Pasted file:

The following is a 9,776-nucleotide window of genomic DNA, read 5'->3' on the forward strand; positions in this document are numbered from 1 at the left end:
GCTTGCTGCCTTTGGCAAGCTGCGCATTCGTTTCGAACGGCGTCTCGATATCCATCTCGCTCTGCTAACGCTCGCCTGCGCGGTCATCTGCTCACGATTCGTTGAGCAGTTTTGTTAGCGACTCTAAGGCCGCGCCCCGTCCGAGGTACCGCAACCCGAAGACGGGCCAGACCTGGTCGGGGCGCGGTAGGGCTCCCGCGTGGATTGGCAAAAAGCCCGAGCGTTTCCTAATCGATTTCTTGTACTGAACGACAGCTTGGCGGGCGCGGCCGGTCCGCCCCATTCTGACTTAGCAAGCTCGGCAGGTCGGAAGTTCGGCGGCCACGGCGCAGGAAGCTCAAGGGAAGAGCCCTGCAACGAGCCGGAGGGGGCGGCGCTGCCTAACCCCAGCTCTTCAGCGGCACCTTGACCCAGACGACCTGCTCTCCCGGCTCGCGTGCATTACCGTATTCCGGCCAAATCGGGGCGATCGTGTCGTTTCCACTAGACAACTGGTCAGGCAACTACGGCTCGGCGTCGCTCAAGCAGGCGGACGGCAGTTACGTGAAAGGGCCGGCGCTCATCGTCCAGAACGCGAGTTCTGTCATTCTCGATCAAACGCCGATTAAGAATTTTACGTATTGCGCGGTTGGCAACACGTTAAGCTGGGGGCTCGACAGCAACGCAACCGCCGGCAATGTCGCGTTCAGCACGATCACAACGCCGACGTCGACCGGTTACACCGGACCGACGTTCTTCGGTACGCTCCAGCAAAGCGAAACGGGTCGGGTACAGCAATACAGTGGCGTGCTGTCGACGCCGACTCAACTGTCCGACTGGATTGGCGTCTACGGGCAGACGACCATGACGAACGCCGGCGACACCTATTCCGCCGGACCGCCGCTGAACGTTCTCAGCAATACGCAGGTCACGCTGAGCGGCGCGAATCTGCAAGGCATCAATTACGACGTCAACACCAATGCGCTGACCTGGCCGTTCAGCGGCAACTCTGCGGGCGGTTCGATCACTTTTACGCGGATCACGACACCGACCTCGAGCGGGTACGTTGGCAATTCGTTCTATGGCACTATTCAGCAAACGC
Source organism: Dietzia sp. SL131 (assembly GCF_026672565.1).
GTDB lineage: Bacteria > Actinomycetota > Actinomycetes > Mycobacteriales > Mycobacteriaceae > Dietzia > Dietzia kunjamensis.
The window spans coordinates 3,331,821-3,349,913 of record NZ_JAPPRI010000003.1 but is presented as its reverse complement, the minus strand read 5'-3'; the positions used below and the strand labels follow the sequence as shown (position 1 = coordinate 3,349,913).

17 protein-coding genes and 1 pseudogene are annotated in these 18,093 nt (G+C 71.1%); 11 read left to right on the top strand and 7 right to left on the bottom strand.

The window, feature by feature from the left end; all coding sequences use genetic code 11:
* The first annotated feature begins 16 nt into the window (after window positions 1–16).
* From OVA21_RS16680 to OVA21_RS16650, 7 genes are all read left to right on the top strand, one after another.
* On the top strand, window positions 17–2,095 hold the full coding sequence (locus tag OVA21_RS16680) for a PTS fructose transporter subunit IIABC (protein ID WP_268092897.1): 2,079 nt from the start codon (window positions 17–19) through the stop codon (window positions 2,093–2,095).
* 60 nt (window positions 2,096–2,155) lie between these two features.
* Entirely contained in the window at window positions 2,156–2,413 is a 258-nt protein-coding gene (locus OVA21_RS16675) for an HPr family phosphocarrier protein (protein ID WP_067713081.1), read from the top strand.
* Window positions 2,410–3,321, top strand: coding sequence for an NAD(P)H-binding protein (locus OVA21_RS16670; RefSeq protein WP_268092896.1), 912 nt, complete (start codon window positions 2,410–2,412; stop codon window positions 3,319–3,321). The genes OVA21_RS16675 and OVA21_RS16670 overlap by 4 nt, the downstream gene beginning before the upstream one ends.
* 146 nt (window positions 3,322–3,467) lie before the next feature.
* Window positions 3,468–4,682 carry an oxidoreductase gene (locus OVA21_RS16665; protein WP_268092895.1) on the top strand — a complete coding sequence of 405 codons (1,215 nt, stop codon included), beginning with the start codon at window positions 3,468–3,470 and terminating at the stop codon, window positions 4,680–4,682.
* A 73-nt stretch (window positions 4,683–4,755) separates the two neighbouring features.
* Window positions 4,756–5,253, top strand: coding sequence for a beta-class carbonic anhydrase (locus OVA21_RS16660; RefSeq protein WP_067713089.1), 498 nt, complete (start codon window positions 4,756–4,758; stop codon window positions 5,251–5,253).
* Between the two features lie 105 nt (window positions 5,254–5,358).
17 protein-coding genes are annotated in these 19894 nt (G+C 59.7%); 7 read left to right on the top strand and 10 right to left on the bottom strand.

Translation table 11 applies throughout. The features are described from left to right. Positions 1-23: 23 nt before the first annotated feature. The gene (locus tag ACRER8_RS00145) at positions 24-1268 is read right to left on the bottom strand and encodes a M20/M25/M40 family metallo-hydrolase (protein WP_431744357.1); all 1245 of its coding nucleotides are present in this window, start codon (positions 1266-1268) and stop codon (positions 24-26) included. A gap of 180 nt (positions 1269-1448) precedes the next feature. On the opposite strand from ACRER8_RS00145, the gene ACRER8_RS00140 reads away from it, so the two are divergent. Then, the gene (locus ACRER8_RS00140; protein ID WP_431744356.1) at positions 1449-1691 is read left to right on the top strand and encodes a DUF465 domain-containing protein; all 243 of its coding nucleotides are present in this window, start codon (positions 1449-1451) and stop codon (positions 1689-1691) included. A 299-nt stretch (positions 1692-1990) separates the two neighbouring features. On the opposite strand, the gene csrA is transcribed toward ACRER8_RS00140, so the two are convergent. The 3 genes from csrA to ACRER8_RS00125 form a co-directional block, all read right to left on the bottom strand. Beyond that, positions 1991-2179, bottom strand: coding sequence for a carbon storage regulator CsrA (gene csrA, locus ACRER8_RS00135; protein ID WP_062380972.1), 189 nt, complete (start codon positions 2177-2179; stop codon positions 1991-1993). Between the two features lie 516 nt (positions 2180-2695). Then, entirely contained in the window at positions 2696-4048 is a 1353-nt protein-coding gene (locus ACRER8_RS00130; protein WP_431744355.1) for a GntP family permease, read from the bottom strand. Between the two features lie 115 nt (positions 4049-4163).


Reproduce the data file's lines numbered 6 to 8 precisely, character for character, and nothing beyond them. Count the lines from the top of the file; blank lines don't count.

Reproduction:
17 protein-coding genes and 1 pseudogene are annotated in these 18,093 nt (G+C 71.1%); 11 read left to right on the top strand and 7 right to left on the bottom strand.

The window, feature by feature from the left end; all coding sequences use genetic code 11:
* The first annotated feature begins 16 nt into the window (after window positions 1–16).